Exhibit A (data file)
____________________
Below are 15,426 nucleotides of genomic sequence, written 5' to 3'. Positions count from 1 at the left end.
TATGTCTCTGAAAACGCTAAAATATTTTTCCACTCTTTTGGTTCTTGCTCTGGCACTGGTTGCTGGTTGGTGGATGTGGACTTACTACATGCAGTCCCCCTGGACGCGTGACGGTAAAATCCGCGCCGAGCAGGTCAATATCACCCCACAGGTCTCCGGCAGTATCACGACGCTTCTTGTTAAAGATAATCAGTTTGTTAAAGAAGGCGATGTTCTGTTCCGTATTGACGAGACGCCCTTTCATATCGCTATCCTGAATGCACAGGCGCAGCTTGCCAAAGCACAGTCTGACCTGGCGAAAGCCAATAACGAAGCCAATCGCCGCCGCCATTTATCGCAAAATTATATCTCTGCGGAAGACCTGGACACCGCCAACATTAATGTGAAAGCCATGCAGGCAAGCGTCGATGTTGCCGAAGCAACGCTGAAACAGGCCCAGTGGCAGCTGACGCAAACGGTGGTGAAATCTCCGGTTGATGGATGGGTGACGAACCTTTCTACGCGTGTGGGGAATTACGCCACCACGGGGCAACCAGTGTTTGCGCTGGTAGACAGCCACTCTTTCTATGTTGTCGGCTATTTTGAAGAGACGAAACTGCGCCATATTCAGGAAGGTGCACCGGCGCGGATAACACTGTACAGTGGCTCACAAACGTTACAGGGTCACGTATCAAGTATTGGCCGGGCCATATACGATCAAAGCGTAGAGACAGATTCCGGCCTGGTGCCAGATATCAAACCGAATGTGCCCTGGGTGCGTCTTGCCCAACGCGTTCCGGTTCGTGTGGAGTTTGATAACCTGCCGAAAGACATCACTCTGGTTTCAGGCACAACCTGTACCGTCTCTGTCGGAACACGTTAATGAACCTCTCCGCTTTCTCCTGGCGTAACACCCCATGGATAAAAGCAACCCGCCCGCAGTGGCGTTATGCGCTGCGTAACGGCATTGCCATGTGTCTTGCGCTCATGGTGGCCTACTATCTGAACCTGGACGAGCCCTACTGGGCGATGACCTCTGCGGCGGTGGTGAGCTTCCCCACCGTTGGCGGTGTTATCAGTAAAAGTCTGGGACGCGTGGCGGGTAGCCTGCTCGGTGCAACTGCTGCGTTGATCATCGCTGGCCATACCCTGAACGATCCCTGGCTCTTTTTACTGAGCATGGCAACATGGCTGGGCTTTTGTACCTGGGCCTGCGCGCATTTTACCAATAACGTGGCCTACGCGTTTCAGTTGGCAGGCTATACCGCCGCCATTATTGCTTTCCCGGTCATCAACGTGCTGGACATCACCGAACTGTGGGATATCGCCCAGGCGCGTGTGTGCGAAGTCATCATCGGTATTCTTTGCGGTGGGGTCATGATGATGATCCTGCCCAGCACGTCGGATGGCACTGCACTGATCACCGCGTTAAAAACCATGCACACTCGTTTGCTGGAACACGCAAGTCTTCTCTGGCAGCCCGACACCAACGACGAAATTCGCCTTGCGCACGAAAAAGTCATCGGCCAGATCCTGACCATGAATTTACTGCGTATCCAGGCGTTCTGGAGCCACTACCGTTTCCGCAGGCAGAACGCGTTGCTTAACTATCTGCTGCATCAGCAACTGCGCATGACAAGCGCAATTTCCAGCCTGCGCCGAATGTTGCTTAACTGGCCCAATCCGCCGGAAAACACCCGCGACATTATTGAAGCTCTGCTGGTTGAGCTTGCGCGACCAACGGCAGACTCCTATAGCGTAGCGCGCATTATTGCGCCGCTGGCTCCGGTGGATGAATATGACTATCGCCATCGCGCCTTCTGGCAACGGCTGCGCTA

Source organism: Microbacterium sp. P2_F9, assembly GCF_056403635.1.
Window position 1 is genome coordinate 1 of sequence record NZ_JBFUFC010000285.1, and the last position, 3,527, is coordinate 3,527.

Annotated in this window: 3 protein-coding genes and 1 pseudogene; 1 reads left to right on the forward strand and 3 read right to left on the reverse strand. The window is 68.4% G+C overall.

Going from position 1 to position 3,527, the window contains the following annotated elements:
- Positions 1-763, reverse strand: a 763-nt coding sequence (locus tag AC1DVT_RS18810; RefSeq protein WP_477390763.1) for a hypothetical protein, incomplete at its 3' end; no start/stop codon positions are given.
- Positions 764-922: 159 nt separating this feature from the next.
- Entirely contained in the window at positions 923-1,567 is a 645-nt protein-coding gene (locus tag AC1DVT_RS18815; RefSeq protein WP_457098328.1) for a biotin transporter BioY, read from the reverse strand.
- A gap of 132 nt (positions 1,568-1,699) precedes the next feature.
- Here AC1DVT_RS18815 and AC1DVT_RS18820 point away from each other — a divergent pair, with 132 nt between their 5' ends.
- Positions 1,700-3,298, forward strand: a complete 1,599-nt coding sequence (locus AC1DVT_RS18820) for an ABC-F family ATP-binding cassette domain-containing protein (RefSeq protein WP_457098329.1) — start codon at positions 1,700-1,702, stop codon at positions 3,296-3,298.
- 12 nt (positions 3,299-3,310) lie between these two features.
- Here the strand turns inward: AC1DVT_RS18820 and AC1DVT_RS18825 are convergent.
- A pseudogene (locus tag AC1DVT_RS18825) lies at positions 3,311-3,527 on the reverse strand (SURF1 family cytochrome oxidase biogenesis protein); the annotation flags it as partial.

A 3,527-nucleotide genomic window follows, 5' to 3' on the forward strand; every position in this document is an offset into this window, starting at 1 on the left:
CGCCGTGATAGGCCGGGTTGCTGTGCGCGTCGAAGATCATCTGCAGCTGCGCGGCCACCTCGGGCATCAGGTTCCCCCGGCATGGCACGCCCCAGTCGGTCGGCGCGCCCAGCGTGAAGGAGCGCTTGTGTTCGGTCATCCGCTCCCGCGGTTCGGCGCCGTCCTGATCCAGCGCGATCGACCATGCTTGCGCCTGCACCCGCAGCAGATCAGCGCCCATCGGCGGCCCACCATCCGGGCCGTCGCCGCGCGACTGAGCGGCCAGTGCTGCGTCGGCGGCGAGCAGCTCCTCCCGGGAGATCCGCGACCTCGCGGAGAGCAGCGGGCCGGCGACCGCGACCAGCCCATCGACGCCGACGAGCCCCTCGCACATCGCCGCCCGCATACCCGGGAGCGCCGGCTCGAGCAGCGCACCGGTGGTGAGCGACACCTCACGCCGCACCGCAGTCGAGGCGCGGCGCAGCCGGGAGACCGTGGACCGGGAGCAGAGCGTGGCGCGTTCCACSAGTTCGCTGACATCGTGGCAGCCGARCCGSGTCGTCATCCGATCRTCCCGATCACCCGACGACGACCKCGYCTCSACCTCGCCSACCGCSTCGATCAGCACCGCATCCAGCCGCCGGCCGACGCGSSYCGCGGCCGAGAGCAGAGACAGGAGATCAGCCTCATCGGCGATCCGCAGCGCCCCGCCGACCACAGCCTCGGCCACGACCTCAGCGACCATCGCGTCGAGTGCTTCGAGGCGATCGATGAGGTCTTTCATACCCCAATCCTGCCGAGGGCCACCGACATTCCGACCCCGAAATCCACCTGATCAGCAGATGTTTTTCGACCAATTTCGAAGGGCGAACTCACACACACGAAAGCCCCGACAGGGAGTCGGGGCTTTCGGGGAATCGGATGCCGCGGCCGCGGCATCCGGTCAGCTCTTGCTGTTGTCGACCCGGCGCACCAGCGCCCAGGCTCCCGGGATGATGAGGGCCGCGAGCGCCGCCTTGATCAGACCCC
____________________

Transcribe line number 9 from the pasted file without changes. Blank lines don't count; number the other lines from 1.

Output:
- Entirely contained in the window at positions 923-1,567 is a 645-nt protein-coding gene (locus tag AC1DVT_RS18815; RefSeq protein WP_457098328.1) for a biotin transporter BioY, read from the reverse strand.